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Queer Comics Festival, Gyna Hymowech, 904
Fri Jul 29, 2016 09:07
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By Gyna Hymowech

"Gay cartooning denotes pornography to some minds," Robert Triptow wrote in his 1989 anthology Gay Comics. "So for artists with marketable styles to work for a homosexual audience is a risky business."

Almost three years later, there was considerably more hope for gay artists and their fans with the coming out of Northstar, Marvel's first gay superhero. In 2010, the iconic Archie Comics introduced its first gay character, Kevin Keller, and last year marked the Broadway debut of Fun Home, the musical based on cartoonist Alison Bechdel's best-selling lesbian graphic memoir.

Today, comics "[p]ublishers both big and small are recognizing the more diverse audience reading their stories, and responding more and more with characters that represent the world we live in," says Todd Sokolove, a board member of Geeks OUT, an organization that "rallies, empowers and promotes queer geeks," as their site puts it.
Jeff Krell, the writer and illustrator of Jayson, says that "for the longest time after Jayson became popular, I thought that I had closed [the Archie] door forever. But then, with the introduction of Kevin Keller, suddenly the fact that I had been doing a teen humor strip with gay protagonists, for as long as I had, became a selling point." (He discussed the possibility of working on the Keller comic for them, but then it got cancelled; Keller recently returned in a digital-first series titled Life with Kevin.)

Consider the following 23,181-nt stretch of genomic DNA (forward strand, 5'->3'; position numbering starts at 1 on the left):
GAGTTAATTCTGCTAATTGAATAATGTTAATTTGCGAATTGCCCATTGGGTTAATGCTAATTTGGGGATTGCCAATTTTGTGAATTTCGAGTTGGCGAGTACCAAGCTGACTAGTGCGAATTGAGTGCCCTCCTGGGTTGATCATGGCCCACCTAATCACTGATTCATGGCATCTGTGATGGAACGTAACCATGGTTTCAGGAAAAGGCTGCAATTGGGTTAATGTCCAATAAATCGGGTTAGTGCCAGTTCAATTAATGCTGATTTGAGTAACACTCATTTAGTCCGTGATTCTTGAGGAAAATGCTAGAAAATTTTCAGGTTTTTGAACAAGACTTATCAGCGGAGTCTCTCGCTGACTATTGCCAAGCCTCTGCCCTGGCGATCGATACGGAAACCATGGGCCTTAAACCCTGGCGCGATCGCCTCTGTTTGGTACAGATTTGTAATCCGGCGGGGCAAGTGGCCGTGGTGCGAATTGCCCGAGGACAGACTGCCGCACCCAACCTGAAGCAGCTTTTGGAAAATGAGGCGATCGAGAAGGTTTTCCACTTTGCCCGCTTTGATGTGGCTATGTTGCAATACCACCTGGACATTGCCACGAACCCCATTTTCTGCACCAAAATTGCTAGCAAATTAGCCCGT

Krell also says that being at a mainstream comic convention has become an entirely different experience for him. In the past, he says, "I've seen people not knowing what [the non-profit] Prism was, and just exploring the convention, would come up and just poke around, and then realize that it was focused on LGBTs and then they would sort of go, 'Ew,' and run away." Straight males, he says, "would joke with each other and say, 'That's for you, ha ha,' and it was a little disheartening. In the last five or six years, I've seen the opposite. I've seen people coming to the booth and discovering that these are LGBT comics and creators, and being happy to discover something new, and thinking it's cool, especially teenage girls, and maybe that's the manga influence, I'm guessing. There's no ick factor left, at least not at the conventions I've been to."